First Nations Summit Celebrates Supreme Court of Canada’s Declaration of Tsilhqot’in Title
The First Nations Summit (FNS) celebrates with the Tsilhqot’in people, and all other First Nations in Canada, on this historic day as the Supreme Court of Canada has finally issued the very first declaration of Aboriginal title in the unanimous SCC decision in the William case released earlier today.
“We have waited a very long time for this day. First Nations have been fighting on the land, in the boardrooms and in the courts for countless years seeking the meaningful recognition of our inherent rights to our lands, as guaranteed by the Constitution of Canada”, stated Grand Chief Edward of the FNS political executive. “The Tsilhqot’in people have demonstrated great courage and resolve in advancing this case for so many years and we thank them for that. We celebrate with them today and honour them for their tremendous perseverance.”
“The SCC has shown courage in issuing a declaration on Tsilhqot’in title. We are pleased the Court did not succumb to the fear-mongering advanced by the Provinces and industry groups. Instead, the Court has given a solid, considered decision based on the Constitution and precedent case law”, added Cheryl Casimer, also from the FNS political executive. “It’s a joyous day for Canada and for Indigenous peoples. The SCC decision is a measure of justice and a great step forward in reconciliation.”
The Tsilhqot’in began their journey 25 years ago. A whole generation has grown up in this time. The William case, named for Chief Roger William of the Xeni Gwet’in First Nation, is one of the most significant cases ever brought before the SCC. After 339 days at trial, millions of dollars paid in legal fees, a nearly 500-page trial decision and two appeals, the SCC has finally given the final word by confirming that Aboriginal title is real and that there is real meaning to the recognition and protection of Aboriginal rights in section 35 of the Constitution Act. The First Nations Summit was one of thirteen groups intervening in support of the Tsilhqot’in in this important case.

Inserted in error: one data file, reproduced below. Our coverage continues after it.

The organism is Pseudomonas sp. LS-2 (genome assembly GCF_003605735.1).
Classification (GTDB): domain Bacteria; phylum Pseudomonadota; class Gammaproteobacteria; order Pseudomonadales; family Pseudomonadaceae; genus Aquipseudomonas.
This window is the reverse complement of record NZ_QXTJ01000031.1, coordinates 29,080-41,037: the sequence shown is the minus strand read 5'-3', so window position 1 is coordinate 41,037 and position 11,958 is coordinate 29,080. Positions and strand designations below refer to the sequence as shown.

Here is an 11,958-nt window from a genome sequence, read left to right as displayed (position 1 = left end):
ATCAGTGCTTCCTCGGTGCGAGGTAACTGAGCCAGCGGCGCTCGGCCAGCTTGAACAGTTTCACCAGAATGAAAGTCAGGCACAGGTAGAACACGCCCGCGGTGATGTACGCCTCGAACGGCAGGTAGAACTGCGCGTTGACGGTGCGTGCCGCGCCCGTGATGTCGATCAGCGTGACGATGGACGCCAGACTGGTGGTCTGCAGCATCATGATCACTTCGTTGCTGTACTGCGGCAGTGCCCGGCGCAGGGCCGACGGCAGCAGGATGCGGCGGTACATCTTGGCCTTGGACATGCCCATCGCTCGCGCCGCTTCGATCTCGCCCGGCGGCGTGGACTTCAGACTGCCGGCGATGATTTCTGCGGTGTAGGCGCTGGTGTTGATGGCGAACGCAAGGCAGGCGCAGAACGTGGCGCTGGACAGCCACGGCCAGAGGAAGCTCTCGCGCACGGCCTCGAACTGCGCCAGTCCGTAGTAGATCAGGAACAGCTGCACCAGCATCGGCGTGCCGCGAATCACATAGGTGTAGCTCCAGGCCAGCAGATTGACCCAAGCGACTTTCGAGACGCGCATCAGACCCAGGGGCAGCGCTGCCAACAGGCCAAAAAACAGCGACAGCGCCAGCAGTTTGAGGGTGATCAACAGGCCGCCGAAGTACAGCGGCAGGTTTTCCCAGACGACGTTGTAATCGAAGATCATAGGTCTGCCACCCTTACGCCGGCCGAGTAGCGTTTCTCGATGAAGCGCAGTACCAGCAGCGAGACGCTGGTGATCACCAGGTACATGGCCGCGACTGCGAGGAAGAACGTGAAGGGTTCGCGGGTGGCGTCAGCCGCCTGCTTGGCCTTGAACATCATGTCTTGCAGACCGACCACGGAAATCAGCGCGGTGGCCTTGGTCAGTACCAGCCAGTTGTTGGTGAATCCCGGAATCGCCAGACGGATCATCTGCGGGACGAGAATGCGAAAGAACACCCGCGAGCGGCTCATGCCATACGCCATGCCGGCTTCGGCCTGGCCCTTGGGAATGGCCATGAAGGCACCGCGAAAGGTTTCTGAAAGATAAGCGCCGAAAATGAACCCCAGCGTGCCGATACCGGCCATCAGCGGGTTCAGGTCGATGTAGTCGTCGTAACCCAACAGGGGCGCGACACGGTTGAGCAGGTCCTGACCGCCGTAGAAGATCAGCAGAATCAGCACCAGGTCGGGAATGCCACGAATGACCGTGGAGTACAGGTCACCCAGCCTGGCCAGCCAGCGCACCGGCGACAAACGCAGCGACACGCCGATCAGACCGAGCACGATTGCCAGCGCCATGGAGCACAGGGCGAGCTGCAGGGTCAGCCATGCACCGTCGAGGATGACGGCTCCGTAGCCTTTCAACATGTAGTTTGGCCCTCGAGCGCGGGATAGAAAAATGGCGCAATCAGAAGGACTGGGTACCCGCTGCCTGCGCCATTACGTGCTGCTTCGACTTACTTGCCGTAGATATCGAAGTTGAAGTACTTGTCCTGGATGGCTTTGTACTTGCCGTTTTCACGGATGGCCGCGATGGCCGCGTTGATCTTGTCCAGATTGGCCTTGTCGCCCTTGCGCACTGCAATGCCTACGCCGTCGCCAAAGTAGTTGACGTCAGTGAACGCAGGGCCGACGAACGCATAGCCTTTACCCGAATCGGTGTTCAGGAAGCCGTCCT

“Now we can get on with the hard work of true reconciliation,” stated Robert Phillips, political executive member of the First Nations Summit. “The landmark decision confirms that ‘Governments are under a legal duty to negotiate in good faith’ with First Nations. The decision puts to rest at last the Crown’s impoverished view that Aboriginal title only exists in small spots and includes no substantive rights of jurisdiction. Now there is truly a clearer path forward for the negotiation of fair, just and equitable treaties and agreements in British Columbia.”
“First Nations have a desire to achieve reconciliation with the Crown through honourable negotiations and partnerships. We seek respectful and principled co-existence, where our identities as pre-existing societies with land and governance rights is respected in both law and practice. Respect for and recognition of Indigenous human rights is fundamental to achieve reconciliation. We believe there is a strong, principled framework for engagement already set out in both Canadian and international law. It is just a matter of getting on with it”, concluded Chief John.
This article is a press release from the First Nations Summit.